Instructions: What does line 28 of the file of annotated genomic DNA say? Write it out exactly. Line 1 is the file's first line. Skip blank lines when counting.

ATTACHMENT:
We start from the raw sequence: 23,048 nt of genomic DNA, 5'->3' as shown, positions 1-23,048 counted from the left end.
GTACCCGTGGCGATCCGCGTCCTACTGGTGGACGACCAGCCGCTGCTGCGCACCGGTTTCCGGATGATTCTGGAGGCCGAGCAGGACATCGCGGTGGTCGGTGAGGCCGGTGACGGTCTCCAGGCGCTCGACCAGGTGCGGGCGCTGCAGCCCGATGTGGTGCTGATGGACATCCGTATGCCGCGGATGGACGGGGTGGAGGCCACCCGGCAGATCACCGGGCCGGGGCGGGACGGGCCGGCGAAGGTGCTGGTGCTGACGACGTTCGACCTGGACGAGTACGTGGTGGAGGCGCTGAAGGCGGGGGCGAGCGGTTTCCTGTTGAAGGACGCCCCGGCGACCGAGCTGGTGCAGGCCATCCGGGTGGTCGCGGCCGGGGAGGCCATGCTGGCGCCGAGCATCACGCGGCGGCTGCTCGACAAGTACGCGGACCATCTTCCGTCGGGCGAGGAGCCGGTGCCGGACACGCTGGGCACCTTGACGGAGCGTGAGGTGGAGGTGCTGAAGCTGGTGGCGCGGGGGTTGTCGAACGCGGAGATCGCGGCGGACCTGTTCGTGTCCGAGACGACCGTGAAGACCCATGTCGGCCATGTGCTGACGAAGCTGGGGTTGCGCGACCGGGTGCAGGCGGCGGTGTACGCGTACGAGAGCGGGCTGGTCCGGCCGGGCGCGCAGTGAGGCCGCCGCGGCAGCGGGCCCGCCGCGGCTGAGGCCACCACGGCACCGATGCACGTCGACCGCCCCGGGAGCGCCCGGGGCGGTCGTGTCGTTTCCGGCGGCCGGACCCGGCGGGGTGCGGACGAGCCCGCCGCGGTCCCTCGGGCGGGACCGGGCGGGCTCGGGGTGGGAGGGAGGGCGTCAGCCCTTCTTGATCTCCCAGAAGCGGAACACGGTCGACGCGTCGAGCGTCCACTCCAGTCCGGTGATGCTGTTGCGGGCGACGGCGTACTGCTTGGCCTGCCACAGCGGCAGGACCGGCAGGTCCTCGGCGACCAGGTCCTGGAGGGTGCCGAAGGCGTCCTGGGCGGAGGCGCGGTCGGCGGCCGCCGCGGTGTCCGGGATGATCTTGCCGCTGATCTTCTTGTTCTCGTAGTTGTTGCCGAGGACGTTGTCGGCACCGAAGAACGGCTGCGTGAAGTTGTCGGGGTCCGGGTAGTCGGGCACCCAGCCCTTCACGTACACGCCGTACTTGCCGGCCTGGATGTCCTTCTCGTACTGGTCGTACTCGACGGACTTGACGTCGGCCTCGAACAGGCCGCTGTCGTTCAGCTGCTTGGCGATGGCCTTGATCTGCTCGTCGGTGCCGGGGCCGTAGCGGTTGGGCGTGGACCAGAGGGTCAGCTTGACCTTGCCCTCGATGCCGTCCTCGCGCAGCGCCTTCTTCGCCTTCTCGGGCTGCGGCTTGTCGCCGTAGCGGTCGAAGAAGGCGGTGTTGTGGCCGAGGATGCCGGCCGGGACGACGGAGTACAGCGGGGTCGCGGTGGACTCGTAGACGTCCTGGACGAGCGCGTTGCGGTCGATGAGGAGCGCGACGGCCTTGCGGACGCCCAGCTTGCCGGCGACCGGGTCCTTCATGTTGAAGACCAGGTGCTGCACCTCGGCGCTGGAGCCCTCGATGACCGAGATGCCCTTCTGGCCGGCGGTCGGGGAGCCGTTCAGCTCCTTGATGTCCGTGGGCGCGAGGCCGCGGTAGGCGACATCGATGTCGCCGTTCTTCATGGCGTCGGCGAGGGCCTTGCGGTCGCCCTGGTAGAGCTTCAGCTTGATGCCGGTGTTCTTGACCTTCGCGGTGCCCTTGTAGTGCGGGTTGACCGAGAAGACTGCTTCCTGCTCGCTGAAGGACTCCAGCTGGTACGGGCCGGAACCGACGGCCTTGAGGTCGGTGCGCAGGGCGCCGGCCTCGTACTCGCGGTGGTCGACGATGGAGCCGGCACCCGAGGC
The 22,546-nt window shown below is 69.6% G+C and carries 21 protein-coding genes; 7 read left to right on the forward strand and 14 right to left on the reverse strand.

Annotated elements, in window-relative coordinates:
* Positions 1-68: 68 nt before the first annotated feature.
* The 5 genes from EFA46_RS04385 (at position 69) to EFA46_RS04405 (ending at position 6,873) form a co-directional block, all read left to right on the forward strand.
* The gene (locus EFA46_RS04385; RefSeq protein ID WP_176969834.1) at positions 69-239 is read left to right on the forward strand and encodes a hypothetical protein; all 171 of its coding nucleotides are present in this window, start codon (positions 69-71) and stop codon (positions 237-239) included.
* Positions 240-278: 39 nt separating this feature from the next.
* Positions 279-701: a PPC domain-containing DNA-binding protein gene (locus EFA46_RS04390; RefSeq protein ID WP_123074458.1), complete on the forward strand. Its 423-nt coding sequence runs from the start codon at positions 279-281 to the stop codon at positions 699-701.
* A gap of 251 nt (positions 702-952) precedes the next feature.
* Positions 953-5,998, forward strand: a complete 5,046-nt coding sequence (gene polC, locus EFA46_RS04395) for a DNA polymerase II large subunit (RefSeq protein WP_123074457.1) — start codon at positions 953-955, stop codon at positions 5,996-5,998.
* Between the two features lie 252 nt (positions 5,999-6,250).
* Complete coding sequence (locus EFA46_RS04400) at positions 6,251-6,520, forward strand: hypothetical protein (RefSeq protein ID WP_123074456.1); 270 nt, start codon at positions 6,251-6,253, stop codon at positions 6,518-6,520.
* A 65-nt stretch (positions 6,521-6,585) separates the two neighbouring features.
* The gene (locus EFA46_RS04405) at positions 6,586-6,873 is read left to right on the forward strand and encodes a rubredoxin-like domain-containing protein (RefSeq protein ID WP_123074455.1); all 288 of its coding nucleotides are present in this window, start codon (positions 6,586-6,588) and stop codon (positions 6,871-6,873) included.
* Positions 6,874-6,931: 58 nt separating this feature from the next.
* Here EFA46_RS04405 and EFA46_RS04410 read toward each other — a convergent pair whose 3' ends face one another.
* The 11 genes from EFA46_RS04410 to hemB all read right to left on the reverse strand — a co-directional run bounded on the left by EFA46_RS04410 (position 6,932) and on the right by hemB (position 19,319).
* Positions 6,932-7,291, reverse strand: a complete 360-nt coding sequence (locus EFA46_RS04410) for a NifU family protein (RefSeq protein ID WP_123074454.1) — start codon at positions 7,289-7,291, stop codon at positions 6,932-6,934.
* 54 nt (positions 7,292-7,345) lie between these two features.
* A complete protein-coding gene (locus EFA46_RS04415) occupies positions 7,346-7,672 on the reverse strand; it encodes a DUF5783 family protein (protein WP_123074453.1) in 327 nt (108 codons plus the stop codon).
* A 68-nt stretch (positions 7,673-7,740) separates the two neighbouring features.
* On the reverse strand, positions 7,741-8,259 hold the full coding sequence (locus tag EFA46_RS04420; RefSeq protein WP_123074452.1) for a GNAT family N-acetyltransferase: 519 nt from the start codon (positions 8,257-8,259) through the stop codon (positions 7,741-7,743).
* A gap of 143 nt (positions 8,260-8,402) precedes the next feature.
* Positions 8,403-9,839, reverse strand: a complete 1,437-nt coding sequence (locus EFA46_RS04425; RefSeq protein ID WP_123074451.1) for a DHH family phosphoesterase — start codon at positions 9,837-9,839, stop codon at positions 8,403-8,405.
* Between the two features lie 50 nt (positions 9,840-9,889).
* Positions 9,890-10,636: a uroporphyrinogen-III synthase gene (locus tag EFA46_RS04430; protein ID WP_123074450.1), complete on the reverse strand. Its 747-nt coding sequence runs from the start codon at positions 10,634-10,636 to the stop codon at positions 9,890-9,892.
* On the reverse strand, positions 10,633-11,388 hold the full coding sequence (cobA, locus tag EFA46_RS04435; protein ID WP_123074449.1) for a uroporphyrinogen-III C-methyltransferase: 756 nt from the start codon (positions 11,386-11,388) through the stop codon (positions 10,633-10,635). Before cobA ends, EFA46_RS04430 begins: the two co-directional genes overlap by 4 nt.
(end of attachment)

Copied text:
* On the reverse strand, positions 10,633-11,388 hold the full coding sequence (cobA, locus tag EFA46_RS04435; protein ID WP_123074449.1) for a uroporphyrinogen-III C-methyltransferase: 756 nt from the start codon (positions 11,386-11,388) through the stop codon (positions 10,633-10,635). Before cobA ends, EFA46_RS04430 begins: the two co-directional genes overlap by 4 nt.